Meds and Me
For many years I struggled with being me. I couldn't deal with my life, so I used a number of unhealthy coping mechanisms and numbing/escapism type behaviors. I was in a constant spiral where I'd crash, feel unworthy, despair and be utterly hopeless, feel like there was no point living. Somehow, I'd muster up the strength to face another day, do somewhat OK, feel like I have things together again, only to find myself where I swore I would never be again. I tried moving schools, I tried moving countries, I tried moving out, I tried... At the end of the day, the problem was me so there was nowhere I could possibly run to that would be far enough. It was a constant battle - me against myself.
I tried therapy - many, many therapists and some were better than others. I believe that at every point in my life each one of them carried a message G-d wanted me to hear. But I still couldn't stop. Some times I was better than others - I could put up a front to the world, but feeling like I wanted to disappear on the inside. And that double life hurt too - because nobody could see or even imagine what was going on inside me. There was a point where I had this sinking realization that if I don't do something about my life, I'd pass a point of no return and my time in the world be up.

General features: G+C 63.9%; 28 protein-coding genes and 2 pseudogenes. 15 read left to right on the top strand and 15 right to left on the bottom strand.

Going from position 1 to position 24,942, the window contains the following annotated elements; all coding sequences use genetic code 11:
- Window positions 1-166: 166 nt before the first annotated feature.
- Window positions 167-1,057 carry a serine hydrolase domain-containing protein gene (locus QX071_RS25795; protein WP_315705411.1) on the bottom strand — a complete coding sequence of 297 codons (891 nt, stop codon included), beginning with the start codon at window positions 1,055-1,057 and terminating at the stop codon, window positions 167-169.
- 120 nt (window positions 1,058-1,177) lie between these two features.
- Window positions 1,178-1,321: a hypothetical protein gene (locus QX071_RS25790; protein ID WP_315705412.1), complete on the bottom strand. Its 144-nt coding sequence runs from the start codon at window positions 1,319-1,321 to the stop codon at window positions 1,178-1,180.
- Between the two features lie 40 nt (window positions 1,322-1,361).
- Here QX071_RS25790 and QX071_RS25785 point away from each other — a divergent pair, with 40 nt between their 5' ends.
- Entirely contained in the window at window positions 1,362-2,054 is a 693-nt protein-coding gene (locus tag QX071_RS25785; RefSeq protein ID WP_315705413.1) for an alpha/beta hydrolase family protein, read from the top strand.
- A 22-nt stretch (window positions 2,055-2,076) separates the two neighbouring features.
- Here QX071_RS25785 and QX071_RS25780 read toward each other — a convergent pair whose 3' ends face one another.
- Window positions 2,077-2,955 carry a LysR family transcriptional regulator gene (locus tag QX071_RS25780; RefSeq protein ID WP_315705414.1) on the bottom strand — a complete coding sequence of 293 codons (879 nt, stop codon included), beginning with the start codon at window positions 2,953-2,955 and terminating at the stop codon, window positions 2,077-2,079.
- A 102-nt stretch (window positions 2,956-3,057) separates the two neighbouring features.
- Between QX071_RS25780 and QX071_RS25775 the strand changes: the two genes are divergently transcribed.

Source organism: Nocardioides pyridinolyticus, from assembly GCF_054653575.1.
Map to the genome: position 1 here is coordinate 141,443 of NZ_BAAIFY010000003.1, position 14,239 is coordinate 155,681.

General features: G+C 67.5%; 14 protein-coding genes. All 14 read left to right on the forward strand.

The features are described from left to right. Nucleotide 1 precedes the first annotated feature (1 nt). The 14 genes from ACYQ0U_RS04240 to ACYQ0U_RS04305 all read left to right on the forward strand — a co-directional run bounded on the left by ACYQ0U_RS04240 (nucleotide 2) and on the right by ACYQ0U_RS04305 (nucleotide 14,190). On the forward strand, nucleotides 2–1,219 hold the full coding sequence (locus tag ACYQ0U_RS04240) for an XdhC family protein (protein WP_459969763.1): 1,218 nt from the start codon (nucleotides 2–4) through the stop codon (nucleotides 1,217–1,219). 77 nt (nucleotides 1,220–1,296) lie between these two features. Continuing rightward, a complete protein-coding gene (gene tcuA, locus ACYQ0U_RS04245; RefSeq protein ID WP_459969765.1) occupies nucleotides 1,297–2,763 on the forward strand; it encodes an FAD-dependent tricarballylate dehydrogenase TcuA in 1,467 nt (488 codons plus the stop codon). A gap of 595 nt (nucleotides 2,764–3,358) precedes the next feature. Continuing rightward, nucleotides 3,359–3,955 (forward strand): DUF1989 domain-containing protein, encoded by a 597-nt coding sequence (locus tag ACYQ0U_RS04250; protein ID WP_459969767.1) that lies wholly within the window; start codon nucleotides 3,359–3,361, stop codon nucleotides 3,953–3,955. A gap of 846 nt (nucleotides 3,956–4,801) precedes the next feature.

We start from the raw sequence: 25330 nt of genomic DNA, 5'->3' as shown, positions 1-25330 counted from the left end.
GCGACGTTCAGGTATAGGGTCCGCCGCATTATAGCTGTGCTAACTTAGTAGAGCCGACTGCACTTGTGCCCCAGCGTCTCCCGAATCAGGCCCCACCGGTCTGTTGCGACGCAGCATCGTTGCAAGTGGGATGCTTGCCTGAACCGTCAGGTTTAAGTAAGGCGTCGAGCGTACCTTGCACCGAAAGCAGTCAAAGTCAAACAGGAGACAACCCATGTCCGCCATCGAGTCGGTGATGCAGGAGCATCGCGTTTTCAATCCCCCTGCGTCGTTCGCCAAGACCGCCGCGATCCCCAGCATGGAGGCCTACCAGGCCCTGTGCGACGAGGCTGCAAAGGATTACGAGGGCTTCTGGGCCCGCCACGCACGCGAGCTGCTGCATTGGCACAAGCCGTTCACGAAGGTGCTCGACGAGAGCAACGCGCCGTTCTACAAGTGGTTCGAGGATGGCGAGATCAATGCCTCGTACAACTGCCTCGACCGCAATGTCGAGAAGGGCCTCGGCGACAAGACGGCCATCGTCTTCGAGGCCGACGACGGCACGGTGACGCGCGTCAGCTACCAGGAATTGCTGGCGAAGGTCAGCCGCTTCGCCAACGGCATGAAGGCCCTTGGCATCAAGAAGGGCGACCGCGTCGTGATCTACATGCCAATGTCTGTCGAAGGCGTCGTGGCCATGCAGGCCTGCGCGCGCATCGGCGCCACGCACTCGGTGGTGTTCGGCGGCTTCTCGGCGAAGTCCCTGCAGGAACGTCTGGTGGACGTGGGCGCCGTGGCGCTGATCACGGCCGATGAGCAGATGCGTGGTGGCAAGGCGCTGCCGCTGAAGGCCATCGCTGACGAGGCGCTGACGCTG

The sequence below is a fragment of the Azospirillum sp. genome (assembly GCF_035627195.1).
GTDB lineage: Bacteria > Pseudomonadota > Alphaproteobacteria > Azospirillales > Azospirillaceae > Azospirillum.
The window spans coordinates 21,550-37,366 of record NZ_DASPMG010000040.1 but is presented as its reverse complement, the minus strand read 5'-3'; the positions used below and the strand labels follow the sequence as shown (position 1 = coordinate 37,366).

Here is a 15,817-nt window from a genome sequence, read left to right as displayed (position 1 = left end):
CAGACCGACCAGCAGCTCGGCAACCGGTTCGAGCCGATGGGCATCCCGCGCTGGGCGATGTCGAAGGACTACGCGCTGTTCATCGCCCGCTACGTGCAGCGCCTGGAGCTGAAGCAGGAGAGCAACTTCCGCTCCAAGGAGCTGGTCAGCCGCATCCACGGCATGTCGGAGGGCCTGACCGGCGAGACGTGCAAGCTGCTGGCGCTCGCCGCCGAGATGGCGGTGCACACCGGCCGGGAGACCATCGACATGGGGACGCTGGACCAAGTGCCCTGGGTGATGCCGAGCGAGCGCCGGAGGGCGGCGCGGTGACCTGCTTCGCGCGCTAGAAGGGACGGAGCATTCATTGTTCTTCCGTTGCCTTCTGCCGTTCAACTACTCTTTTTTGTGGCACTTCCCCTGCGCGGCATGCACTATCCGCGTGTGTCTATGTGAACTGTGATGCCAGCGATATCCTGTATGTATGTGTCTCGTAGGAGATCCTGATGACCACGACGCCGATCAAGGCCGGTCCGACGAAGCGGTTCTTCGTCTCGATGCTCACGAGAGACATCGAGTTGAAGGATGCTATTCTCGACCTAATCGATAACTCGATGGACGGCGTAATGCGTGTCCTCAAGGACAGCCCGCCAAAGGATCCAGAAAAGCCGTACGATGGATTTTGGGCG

Not because I wanted to, I dragged myself to a psychiatrist. He challenged MANY of the beliefs that I held about myself, such as: "I'm just an attention seeker, this will all blow over, I just need to try harder, there's nobody out there who can truly understand me, my life isn't worth living..." Anyway, he put me on medication. I thought that would be the end of my life - no future, no shidduchim, but little did I know that it was just the beginning of really starting to live. I started to realize that a lot of my thoughts, actions, and feelings were out of control not because I was truly messed up, but because there was too much or too little chemicals firing in my brain. Once the medication took the edge off the extreme things I was thinking/doing /breathing, I became someone who could see for the first time. I wasn't fixed, but the medication meant that I was sane. I could finally function from a human place, rather than being driven by every desire or manic/depressive thought that crossed my brain. I was open to suggestions and to using tools that never worked for me before. I was finally able to work the 12-Step program. Rather than 'listening to more shiurim' or 'speaking less lashon horah', I had to learn how to be human again, then I was able to see where I was really at. Today, I'm happily married and doing well, thank G-d. One day at a time.